Published on May 1st, 2014 | by Joe Keating


Episode 28: From worms to stars

Echinoderms are characterised by a mineralised skeleton, specialised water vascular system and five-fold symmetry. It is this unusual body plane symmetry that gives the starfish its star-shape. None of these features, however, are possessed by the closest living relatives of echinoderms – the hemichordates. Palaeontology offers a unique perspective into the early evolution of echinoderms, revealing that echinoderm characteristics were acquired in a step-wise fashion from a bilaterally symmetrical ancestor. We speak to Dr Imran Rahman, a postdoctoral researcher at the University of Bristol, about the early evolution of echinoderms, from worms to stars.

Tube feet

Echinoderms are a diverse and successful group of marine invertebrates. Living echinoderms are characterised by three main features. They have pentaradial (5-fold) symmetry, a mineralised skeleton made of calcium carbonate and a water vascular system – a complex network of internal canals which connect to tube feet. Echinoderms use their tube feet for moving about, feeding and transport of waste products.  Image from Wikimedia (PD).


Living echinoderms comprise five major groups, and perhaps the most famous of these are the starfish. Most starfish are generalist predators, yet some species specialise in feeding on coral and others feed mainly on detritus. Starfish clearly show the five-fold symmetry, which is characteristic of echinoderms. Image from Wikimedia (CC 2.0).


Sea urchins are another well known group of echinoderms. They are typically spiny and live on the sea floor. Like starfish, sea urchins are mobile and use their tube feet to move about. Many sea urchin species feed on algae, while others feed on other invertebrates. Image from Wikimedia (CC 2.0).


A less well known group of echinoderms are the crinoids, also known as sea lilies. Crinoids are either free-swimming, or are attached to the sea floor by a stalk. They feed passively on microscopic organisms using their feather-like arms. Image from Wikimedia (CC 2.0).


Brittle stars are look like delicate starfish, however there are a number of anatomical characteristics which distinguish the two groups. For instance, brittle starts possess a well defined central disc. Brittlestars are typically scavengers or feed on detritus. Image © Hans Hillewaert (CC 3.0).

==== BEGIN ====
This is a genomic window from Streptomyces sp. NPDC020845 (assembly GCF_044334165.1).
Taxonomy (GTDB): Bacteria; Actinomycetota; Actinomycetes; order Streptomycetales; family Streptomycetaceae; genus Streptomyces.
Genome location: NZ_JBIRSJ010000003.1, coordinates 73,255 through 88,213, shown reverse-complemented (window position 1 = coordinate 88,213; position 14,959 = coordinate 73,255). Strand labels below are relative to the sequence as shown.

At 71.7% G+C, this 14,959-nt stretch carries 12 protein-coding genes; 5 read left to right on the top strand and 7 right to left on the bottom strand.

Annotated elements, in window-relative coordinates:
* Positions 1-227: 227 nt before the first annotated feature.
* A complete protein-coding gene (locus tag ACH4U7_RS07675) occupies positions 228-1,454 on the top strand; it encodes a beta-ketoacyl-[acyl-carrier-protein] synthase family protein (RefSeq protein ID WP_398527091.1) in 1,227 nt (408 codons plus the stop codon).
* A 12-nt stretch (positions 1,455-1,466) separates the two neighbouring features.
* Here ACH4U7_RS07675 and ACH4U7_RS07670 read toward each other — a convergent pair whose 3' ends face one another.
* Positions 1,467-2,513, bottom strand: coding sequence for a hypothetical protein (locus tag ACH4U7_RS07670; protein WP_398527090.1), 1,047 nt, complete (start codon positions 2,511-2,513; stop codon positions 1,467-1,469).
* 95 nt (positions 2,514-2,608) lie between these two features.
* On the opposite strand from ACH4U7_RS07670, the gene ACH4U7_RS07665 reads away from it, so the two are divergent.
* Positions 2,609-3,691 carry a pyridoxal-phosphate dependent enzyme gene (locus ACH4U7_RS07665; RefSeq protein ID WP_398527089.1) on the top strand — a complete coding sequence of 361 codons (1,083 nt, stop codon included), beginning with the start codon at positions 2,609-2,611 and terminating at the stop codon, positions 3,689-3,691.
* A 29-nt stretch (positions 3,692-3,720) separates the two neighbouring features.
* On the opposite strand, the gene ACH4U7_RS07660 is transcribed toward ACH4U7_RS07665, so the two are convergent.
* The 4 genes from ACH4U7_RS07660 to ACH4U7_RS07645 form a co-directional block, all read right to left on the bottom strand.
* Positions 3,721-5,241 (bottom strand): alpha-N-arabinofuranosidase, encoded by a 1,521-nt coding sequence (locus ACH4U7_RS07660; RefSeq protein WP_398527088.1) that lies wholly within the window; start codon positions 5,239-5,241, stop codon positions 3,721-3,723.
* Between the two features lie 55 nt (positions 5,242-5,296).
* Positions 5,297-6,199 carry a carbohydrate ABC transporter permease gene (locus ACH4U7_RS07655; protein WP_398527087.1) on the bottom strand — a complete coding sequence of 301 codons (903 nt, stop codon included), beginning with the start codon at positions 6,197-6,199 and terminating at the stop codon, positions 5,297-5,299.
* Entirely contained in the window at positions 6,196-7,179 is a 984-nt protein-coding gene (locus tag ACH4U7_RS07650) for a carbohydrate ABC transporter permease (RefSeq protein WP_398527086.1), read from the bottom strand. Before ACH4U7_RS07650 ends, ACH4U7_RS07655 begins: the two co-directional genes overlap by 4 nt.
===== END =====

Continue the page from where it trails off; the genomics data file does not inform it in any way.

sea cucumber

Holothurians, more commonly known as sea cucumbers, may look remarkably different from the other echinoderm groups, however they still possess five-fold symmetry, a mineralised skeleton and a water vascular system. Sea cucumbers are generally scavengers and most live on the sea floor. There are a few species which swim in the water column using modified appendages. Image from Wikimedia (CC 2.0).


Echinoderms have a good fossil record, largely due to their hard mineralised skeleton. Echinoderm fossils can be preserved in a number of different ways. The image above shows the typical preservation of a Palaeozoic (541 million to 252 million years old) echinoderm. A) Fossil preserved as a mould in rock. B) Latex cast of the fossil, a traditional technique for studying such material. Credit: S. Zamora.


Representative early echinoderms from the lower to middle Cambrian (521 million to 497 million years old). A) Ctenocystis utahensis, a bilaterally symmetrical fossil. B) Lignanicystis barriosensis, an asymmetrical fossil. C) Helicoplacus gilberti, a triradial (3-fold symmetry) fossil. D) Kailidiscus chinensis, a pentaradial (5-fold symmetry) fossil. From: Zamora et al. 2013.

Computed tomography (CT) allows palaeontologists to investigate the internal anatomy of valuable fossils, which would otherwise have to be destroyed in order to obtain such data. The video above shows a CT 3-D reconstruction of Ctenoimbricata spinosa, a bilaterally symmetrical fossil echinoderm. From Zamora et al. 2012.


Dr Imran Rahman with a selection of 3-D printed fossils on display at the Lapworth Museum of Geology, University of Birmingham, UK. Credit: R. Garwood.


The closest living relatives of echinoderms are the hemichordates. These worm-like animals are bilaterally symmetrical and lack both a mineralised skeleton and a water vascular system. Image form Spengel 1893 (PD).



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Hemichordates also possess gill slits, which are not present in echinoderms. However the embryos of echinoderms and hemichordates are almost identical, betraying their close relation. Image from Lowe et al. (2006) CC 2.5



The fossil record of echinoderms allows us to better understand the evolution of five-fold symmetry and the transition from worms to stars. The tree diagram above summarises our current understanding of early echinoderm evolution. The fossil echinoderms reveal the gradual evolution of five-fold symmetry from a bilaterally symmetrical ancestral condition. Credit: S. Zamora.

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